The Darlington & Richmond Herald newspaper was pretty annoyed about the advance of progress in Barnard Castle 150 years ago.

“Messrs Backhouse and Co are destroying one of the few remaining relics of olden times left in South Durham,” it thundered on November 17, 1877. “They are demolishing the Queen’s Head Inn in Barnard Castle in order to secure a site for their new banking premises.

“Although the change will improve the architectural appearance of Barnard Castle, it will destroy the associations which cluster about the Long Room which for 60 or 70 years served as the Town Hall and theatre of the little town.”

Darlington and Stockton Times: GG Hoskins' Gothic bank in Barnard Castle, which has recently closed

Everything changes. We’ve recently looked at how Barclays – the successor bank to Backhouses – has just ended its 190-year connection to Northallerton, and the same severance has taken place in Barnard Castle where townspeople and councillors are now trying to create a banking hub following the closure of the Barclays’ branch, the last bank in Barney, on January 17.

The construction of the bank, in a prime spot opposite the Butter Market on the corner of Market Place and Newgate, was controversial 150 years ago because it replaced the inn which had been the town’s premier meeting place.

Balls, wedding receptions and public meetings had been held for several generations in Prickett’s Long Room – named after the proprietor – in the Queen’s Head, as well as theatrical performances. In 1806, Edmund Kean, aged 19, put on a one man show there of excerpts from Shakespeare’s Richard III, a play he was to become renowned for around the world as he was hailed as the greatest actor of his generation until his reputation was destroyed by his adulterous behaviour.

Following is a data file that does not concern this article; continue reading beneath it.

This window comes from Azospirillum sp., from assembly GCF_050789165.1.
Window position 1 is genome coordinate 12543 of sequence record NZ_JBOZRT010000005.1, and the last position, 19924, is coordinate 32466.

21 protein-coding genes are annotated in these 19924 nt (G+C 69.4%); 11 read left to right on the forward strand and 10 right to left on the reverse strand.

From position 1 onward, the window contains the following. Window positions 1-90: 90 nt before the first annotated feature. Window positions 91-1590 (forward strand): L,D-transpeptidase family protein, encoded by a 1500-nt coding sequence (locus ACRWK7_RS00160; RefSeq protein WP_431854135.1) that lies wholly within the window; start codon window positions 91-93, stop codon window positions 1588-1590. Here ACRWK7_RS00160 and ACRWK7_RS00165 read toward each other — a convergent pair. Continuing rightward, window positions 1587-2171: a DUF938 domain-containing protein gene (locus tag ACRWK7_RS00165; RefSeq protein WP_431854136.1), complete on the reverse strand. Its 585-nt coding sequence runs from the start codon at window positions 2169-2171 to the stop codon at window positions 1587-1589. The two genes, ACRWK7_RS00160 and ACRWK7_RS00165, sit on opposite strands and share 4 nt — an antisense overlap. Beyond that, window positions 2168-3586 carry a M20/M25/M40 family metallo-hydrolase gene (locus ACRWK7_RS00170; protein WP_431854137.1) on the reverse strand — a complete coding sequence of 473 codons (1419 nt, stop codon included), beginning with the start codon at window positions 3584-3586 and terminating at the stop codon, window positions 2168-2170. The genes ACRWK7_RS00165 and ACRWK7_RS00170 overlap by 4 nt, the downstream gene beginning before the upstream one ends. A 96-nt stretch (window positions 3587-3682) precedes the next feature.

Darlington and Stockton Times:

Backhouses – based in Darlington and the most dependable bank in the North East with branches in most towns – wiped all of that history away, and employed their resident architect, GG Hoskins, and builder Joseph Kyle to create a Gothic bank.

Hoskins is responsible for many of the mansions and public buildings in Darlington that give the town its character, and Kyle, the builder of the Bowes Museum and terraces in Galgate, is just as important to Barney.

Darlington and Stockton Times: SUPERB OBSTACLE: A pre-First World War postcard showing the Market Cross standing at the end of the Market Place in Barnard Castle

The bank was completed by the end of September 1879, with Backhouses giving every workman a bonus of five shillings rather than the usual celebratory end-of-project dinner.

The Darlington & Richmond Herald seems to have forgiven the bank for obliterating history as “a new and handsome building” that “for soundness of material workmanship will vie with any structure erected in Barnard Castle in modern times”.

Alan Wilkinson, in his 1998 history of Barney, calls it “startlingly modern” as, to this day, it stands out from all more traditional buildings of the Market Place – but what future does a 146-year-old Gothic banking palace have when the bank that built it no longer wants it?